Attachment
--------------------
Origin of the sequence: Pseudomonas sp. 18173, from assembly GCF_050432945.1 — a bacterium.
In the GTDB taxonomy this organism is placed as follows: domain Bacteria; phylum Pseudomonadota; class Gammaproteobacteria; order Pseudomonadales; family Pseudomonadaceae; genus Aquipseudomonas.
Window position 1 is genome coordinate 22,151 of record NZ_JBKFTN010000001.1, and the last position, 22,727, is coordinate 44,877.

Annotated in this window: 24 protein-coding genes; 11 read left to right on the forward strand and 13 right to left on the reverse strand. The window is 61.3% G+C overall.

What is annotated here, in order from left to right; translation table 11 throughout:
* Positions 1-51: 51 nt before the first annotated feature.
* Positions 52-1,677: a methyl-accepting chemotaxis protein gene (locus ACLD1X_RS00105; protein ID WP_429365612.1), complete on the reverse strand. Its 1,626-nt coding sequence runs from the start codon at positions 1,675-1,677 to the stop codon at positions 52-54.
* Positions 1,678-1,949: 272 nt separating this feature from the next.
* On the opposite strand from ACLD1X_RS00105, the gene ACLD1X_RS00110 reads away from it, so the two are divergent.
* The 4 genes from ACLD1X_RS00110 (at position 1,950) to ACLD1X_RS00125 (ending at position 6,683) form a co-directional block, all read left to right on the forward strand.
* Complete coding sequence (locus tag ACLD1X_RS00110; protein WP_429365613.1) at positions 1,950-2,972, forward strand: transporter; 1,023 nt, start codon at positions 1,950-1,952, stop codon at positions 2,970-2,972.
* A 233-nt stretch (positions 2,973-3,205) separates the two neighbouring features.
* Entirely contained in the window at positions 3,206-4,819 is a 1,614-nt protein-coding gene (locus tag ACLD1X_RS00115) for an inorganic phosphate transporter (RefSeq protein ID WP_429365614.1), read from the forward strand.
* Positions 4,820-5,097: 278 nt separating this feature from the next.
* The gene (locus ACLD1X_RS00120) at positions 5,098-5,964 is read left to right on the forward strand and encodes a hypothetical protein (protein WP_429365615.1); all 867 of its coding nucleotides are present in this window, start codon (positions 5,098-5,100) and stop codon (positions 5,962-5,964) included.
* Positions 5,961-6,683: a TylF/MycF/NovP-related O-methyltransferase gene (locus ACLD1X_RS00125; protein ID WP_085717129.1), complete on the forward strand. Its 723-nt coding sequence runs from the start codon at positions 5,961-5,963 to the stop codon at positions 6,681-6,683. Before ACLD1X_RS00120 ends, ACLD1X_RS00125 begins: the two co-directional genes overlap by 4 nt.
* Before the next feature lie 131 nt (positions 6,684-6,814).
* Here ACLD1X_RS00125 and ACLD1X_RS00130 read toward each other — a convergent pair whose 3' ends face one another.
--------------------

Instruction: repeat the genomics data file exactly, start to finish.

Origin of the sequence: Pseudomonas sp. 18173, from assembly GCF_050432945.1 — a bacterium.
In the GTDB taxonomy this organism is placed as follows: domain Bacteria; phylum Pseudomonadota; class Gammaproteobacteria; order Pseudomonadales; family Pseudomonadaceae; genus Aquipseudomonas.
Window position 1 is genome coordinate 22,151 of record NZ_JBKFTN010000001.1, and the last position, 22,727, is coordinate 44,877.

Annotated in this window: 24 protein-coding genes; 11 read left to right on the forward strand and 13 right to left on the reverse strand. The window is 61.3% G+C overall.

What is annotated here, in order from left to right; translation table 11 throughout:
* Positions 1-51: 51 nt before the first annotated feature.
* Positions 52-1,677: a methyl-accepting chemotaxis protein gene (locus ACLD1X_RS00105; protein ID WP_429365612.1), complete on the reverse strand. Its 1,626-nt coding sequence runs from the start codon at positions 1,675-1,677 to the stop codon at positions 52-54.
* Positions 1,678-1,949: 272 nt separating this feature from the next.
* On the opposite strand from ACLD1X_RS00105, the gene ACLD1X_RS00110 reads away from it, so the two are divergent.
* The 4 genes from ACLD1X_RS00110 (at position 1,950) to ACLD1X_RS00125 (ending at position 6,683) form a co-directional block, all read left to right on the forward strand.
* Complete coding sequence (locus tag ACLD1X_RS00110; protein WP_429365613.1) at positions 1,950-2,972, forward strand: transporter; 1,023 nt, start codon at positions 1,950-1,952, stop codon at positions 2,970-2,972.
* A 233-nt stretch (positions 2,973-3,205) separates the two neighbouring features.
* Entirely contained in the window at positions 3,206-4,819 is a 1,614-nt protein-coding gene (locus tag ACLD1X_RS00115) for an inorganic phosphate transporter (RefSeq protein ID WP_429365614.1), read from the forward strand.
* Positions 4,820-5,097: 278 nt separating this feature from the next.
* The gene (locus ACLD1X_RS00120) at positions 5,098-5,964 is read left to right on the forward strand and encodes a hypothetical protein (protein WP_429365615.1); all 867 of its coding nucleotides are present in this window, start codon (positions 5,098-5,100) and stop codon (positions 5,962-5,964) included.
* Positions 5,961-6,683: a TylF/MycF/NovP-related O-methyltransferase gene (locus ACLD1X_RS00125; protein ID WP_085717129.1), complete on the forward strand. Its 723-nt coding sequence runs from the start codon at positions 5,961-5,963 to the stop codon at positions 6,681-6,683. Before ACLD1X_RS00120 ends, ACLD1X_RS00125 begins: the two co-directional genes overlap by 4 nt.
* Before the next feature lie 131 nt (positions 6,684-6,814).
* Here ACLD1X_RS00125 and ACLD1X_RS00130 read toward each other — a convergent pair whose 3' ends face one another.